Our Voices Matter Too: A Qualitative Study on the Lived Experiences of Gay Latino Teachers in Heteronormative School Climates

dc.contributor.advisorRodríguez, Mariela A.
dc.contributor.authorJuárez, Juan
dc.descriptionThis item is available only to currently enrolled UTSA students, faculty or staff. To download, navigate to Log In in the top right-hand corner of this screen, then select Log in with my UTSA ID.
dc.description.abstractWhile there is research around LGBTQQIA educators, there is very little research to no targeted research on gay Latino educators. Existing research focuses on White gay and lesbian teachers. Over-generalizing research results and a failure to include the experiences of minority LGBTQQIA communities such as Latino teachers limits the utility of potential findings and the discussion that those findings generate towards creating a more inclusive environment for teachers in the United States. This study focused on using a phenomenological approach. Specifically, this study used a descriptive Husserlian approach that focused on identifying the experiences as described by the participants in the study (Moustakas, 1994). This study focused on exploring the lived experiences of four gay Latino teachers in San Antonio, Texas to better understand their lived experiences as it relates to the phenomenon in the research question (Bhattacharya, 2017). The phenomenon in the research question is gay Latino teachers experience of heteronormative school climates. As a result, this dissertation focused on the following overarching research question: What are the lived experiences of gay Latino teachers when their ace and sexual orientation intersect in a heteronormative school climate? As a result, from the findings, it is revealed that gay Latino teacher's identities are not fixed. Instead, gay Latino teacher's identities are in flux. This means that depending on space, time, and context their identity becomes fluid and shifts into either embracing queer theory or blending into heteronormativity. Grounded and analyzed through Queer Theory, the findings are aligned to the theoretical framework in this research that queer participant's sexuality is fluid depending on space, time, and context. As a result, a new conceptual framework model is presented that showcases the identity navigation gay Latino teachers have to undergo in a heteronormative school climate. This navigation reveals that the four major factors that influence how open gay Latino teachers can be with their sexual orientation are the following: strong relationships, strong queer visibility, inclusive administrators, and their race. The findings in this research aim to support and provide recommendations to district leaders and school principals in creating environments that are inclusive for gay Latino teachers and other members of the LGBTQQIA community.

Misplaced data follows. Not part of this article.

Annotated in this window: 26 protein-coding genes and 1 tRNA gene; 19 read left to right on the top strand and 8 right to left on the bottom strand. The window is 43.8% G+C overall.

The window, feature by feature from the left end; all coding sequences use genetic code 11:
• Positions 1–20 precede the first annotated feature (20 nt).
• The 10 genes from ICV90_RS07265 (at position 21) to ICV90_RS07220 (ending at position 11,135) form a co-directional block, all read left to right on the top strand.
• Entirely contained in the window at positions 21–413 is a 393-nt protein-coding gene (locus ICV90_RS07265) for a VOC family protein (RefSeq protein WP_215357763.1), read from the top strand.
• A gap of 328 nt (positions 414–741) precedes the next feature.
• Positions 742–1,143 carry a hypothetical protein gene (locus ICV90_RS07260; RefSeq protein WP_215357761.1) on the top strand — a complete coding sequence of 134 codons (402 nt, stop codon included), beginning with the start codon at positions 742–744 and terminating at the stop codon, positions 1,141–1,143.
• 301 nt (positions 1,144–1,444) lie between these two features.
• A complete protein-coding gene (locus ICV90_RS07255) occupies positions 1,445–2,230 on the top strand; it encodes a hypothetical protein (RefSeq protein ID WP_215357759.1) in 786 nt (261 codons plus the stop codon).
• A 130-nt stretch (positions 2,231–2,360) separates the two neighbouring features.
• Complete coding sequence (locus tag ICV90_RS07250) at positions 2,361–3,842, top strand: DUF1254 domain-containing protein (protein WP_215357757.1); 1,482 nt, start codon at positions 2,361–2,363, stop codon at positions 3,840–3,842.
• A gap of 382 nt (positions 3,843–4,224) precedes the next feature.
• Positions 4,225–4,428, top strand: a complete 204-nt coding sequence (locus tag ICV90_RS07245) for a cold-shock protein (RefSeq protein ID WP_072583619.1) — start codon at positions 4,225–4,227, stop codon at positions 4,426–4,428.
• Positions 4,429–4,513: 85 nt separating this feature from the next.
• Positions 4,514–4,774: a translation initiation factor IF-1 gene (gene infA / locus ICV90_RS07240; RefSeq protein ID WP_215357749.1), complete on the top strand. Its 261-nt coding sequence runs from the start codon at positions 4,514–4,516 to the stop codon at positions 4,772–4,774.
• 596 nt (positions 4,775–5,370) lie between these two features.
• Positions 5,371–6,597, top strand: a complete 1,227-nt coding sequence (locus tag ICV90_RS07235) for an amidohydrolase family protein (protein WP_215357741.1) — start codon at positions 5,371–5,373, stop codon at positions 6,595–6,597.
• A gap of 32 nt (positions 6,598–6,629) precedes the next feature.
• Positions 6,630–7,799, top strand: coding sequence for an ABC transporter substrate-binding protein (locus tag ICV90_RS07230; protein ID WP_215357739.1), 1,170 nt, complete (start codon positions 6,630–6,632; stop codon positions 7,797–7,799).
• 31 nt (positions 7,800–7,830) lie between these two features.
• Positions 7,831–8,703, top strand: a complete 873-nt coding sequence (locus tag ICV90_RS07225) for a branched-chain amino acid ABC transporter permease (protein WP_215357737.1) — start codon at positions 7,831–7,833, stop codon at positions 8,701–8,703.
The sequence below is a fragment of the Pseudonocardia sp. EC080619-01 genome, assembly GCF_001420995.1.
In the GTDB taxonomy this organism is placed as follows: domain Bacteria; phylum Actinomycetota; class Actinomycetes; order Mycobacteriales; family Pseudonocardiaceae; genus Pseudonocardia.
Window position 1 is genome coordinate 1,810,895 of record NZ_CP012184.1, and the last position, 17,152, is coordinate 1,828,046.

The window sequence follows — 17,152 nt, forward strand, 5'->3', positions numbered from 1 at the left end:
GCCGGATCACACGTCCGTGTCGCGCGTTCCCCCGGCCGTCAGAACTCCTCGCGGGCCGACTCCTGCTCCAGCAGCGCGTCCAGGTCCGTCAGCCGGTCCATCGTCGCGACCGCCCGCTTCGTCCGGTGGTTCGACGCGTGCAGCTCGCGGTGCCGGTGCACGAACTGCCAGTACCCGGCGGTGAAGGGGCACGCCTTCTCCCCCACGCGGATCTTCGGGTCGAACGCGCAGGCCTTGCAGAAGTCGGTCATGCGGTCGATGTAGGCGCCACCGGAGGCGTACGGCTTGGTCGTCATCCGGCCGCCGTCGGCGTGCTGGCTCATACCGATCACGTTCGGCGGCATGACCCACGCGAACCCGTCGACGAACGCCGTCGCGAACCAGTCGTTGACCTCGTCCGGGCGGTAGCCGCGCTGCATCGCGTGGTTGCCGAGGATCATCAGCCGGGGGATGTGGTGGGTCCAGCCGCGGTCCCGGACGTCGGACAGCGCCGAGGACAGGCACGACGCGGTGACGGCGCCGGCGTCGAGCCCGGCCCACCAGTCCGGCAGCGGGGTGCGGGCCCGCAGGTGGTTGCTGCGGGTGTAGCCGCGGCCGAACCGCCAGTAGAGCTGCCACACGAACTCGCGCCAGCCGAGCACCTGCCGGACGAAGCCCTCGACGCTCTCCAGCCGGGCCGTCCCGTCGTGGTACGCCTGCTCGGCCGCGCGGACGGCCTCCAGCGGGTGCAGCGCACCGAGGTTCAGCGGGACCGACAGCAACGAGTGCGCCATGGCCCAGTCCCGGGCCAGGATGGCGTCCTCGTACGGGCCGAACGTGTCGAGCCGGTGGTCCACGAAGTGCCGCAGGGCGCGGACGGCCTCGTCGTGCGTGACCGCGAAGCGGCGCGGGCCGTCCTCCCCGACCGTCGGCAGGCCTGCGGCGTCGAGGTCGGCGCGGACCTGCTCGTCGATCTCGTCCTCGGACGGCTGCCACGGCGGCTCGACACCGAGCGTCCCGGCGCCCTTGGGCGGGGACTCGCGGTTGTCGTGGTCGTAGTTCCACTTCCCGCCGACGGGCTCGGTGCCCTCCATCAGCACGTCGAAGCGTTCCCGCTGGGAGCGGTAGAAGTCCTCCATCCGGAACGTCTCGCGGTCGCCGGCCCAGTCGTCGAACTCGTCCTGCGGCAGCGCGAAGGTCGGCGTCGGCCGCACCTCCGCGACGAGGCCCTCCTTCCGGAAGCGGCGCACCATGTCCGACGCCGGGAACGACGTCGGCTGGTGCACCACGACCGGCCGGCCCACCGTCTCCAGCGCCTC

dc.description.departmentEducational Leadership and Policy Studies
dc.format.extent150 pages
dc.subject.classificationLGBTQ studies
dc.subject.classificationEducational sociology
dc.subject.classificationHispanic American studies
dc.subject.classificationEducational leadership
dc.titleOur Voices Matter Too: A Qualitative Study on the Lived Experiences of Gay Latino Teachers in Heteronormative School Climates
thesis.degree.departmentEducational Leadership and Policy Studies
thesis.degree.grantorUniversity of Texas at San Antonio
thesis.degree.nameDoctor of Philosophy


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